Phil’s photo on the right courtesy of Mrs. Jeanie Scott

Phil: “I sang background on a lot of their songs, like their Christmas songs. I was also their opening act.”

Phil was Carnival’s pop star. His first single (513) on the label in 1965 comprised of two melodic pop songs, the fast I’m Just a Young Boy (by Blue and Joe) and the mid-tempo I’ll erase you from My Heart (by Sonny and Joe), backed by the Manhattans boys. Phil: “I look like a pop person rather than r&b person. I have a fair skin, so when they took pictures they didn’t know what I was basically.”

On Phil’s next single (523) in ’66, Blue’s song Love Has Passed Me By was a quite catchy stomper, whereas Sonny’s Don’t You Run Away was a begging beat-ballad. In spite of their potential, unfortunately both singles failed to enter the charts. There were still two songs that remained unissued at the time and appeared only on later compilations. Can I Come In is Blue’s mid-tempo song, which has some Caribbean elements to it, while Sonny’s Baby Doll is a romantic love song. According to Phil, the Manhattans were on his every session. “One song comes to mind in particular, Baby Doll. I begin the lead in with ‘where are you baby doll’, the bass lead is Blue and he sings ‘do-do-do-do’ and the high tenor is Dip, Edward Bivins, along with the rest of the group.”

Phil: “Joe and his wife were very, very nice people. He had a great attitude. He was like a father figure to me also. In recording sessions we would be in a booth singing and the band could be seen through the window. We recorded at the same time, live. Joe played the tambourine and the saxophone, because he was a Motown musician. Joe’s wife was called ‘Miss Puddin’.”

Finally in 1970 Phil had to make a choice between music and his other calling. “I started teaching school in 1965. Some of the students in my school (around 1968) were Kool & the Flames. At one point they were my backup band. Later they were known as Kool & the Gang. Then I got a promotion in school, and I became vice principle. I had a wife and a family then, too.” Phil quit music and devoted himself to education. He became and educational administrator for the Jersey City School System, and he retired from this office in 2005. “I loved music so much. It was like a drug to me. If I couldn’t do it all the way, I didn’t want to do it at all.” We’ll come back to Phil a little later on in this story.


After his main artists – the Manhattans and Lee’s Cymbals – had left, Joe however kept his Carnival label going until the year of 1982. In the 70s his main group was the Pretenders, who even covered some of the old Manhattans songs. Joe also established another subsidiary called Sahara. Joe: “Sahara I was going to only use for disco music, dance records.”

In the 30s Joe had become so busy with the music that he never had time to finish the Washington High in Pensacola, Florida, but now in the 70s he decided to continue his studies and received his Master’s degree in Education in 1975. Later he worked as an adjunct professor, and in 1984 he was inducted into the Music Makers Hall of Fame.

Joe: “I don’t want to do too much these days. I walk a mile and a quarter every day, go down to the mall. Every now and then I travel up to New Jersey. I have friends up there, and I spend there a week or two.”

The Manhattans in 1969, photo from


The Manhattans’ first single on the DeLuxe label was released in May 1969. A pleading beat-ballad titled The Picture Became Quite Clear (109) was written by Eddie Jones (Linda’s brother) and Isiah Drewery, arranged by Richard Tee and produced by George Kerr. Smitty’s weeping voice expresses perfectly the innermost feelings of a broken-hearted man, and the message is still emphasized by strings and horns sweetening. You can watch a live, late 60s video clip of it at YouTube.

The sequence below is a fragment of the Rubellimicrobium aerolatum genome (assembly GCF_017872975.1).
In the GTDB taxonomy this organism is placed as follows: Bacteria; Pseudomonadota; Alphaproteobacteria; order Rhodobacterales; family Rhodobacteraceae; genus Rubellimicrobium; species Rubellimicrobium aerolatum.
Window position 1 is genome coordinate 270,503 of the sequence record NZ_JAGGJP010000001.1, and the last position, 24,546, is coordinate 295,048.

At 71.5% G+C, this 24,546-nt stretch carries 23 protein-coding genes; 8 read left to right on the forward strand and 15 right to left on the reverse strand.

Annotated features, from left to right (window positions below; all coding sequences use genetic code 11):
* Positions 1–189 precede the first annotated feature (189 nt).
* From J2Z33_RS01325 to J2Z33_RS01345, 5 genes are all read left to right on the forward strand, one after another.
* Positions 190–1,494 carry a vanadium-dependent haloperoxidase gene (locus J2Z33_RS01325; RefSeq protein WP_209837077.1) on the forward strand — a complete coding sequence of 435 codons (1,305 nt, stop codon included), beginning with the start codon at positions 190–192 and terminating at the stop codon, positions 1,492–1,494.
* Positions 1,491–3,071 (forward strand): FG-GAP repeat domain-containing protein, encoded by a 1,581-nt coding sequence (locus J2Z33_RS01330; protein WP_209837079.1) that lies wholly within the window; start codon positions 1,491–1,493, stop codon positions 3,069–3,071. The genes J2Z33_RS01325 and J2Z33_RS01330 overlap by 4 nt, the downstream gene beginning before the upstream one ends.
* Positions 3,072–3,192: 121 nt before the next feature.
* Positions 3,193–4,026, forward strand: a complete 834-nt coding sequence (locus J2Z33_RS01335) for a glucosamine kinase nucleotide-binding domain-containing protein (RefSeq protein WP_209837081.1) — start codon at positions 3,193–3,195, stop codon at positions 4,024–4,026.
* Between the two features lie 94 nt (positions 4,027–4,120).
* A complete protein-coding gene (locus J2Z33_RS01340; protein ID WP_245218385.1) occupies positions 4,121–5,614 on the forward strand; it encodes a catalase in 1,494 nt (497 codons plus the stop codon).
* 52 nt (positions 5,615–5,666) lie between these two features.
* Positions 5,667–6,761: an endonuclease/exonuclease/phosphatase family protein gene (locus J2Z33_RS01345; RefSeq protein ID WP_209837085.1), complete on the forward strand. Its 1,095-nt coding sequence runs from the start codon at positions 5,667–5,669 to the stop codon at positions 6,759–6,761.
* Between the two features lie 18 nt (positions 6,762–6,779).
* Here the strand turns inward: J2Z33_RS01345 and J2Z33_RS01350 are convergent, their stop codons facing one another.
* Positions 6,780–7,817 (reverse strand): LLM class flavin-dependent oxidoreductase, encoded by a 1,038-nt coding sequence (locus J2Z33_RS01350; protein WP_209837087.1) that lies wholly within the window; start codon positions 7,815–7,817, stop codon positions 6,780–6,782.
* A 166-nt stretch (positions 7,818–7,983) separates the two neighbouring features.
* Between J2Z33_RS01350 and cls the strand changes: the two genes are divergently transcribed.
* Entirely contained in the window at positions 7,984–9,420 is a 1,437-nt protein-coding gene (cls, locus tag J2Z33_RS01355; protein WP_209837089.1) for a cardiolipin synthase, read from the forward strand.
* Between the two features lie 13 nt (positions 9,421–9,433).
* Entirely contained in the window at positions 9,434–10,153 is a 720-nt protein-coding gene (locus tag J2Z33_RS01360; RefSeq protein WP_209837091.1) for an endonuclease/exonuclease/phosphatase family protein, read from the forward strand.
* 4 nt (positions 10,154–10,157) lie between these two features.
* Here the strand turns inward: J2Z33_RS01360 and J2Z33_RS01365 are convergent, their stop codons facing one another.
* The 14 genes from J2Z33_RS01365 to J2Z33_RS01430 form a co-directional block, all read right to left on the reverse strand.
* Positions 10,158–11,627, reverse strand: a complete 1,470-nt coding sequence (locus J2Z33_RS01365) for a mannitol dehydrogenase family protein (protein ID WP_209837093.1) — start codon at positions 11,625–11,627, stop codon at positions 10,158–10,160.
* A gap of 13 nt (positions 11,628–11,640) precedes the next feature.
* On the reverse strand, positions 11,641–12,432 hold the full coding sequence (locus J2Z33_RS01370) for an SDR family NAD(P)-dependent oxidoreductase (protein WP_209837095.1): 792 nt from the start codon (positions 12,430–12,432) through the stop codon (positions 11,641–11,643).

Jeanie Scott: “They picked Smitty’s voice out, I guess, for the ballads, because he had that really pleading, soulful, yearning type of a voice. He was at the Apollo and it was like he was wired to the audience. They were just going insane as soon as he picked up the microphone to sing I’m the One Love Forgot. The fellows would be singing first and Smitty would be in the dark shadow. All of a sudden he would step out to the spotlight with white gloves, and the audience went wild.”

“One show I was at was in New Jersey, and some girl came up to the stage and grabbed the bottom of his pants and tried to slide him off the stage, and two guys had to come out and hold him while he finished the song. The ladies? He told me he didn’t turn down none (laughing). When Smitty was with me and when he was home off the road, we were inseparable; 24 hours of the day. We did things together, even went to some of his gigs separately from the fellows on our transportation together.”

Richard Tee (1943-1993) was a keyboardist, singer and an arranger, who had a strong leaning to jazz and funk. As a session musician he has played on hundreds of records ( George Kerr is a multi-skilled professional in black music. He started his singing career in the Serenaders in the 50s, was a lead singer for the Imperials in the early 60s and worked as a staff writer, arranger and producer for Motown in the mid-60s. After returning to New York, he produced such acts as Linda Jones, the O’Jays, Troy Keyes, Barbara Jean English, the Hesitations, Debbie Taylor, Florence Ballard, the Persians, Edwin Starr, the Whatnauts, the Escorts, the Moments and numerous others, and in many cases Richard Tee was his arranger. George released solo records in his own right, too. (

Blue: “George Kerr was great. Back then he had that magic touch. He did Linda Jones – Hypnotized – and the O’Jays. He also dealt with a lot of the same musicians that we had on Carnival. Richard Tee was excellent, too. He worked hand in hand with George Kerr. The writer, Isiah Drewery, just passed away last year.”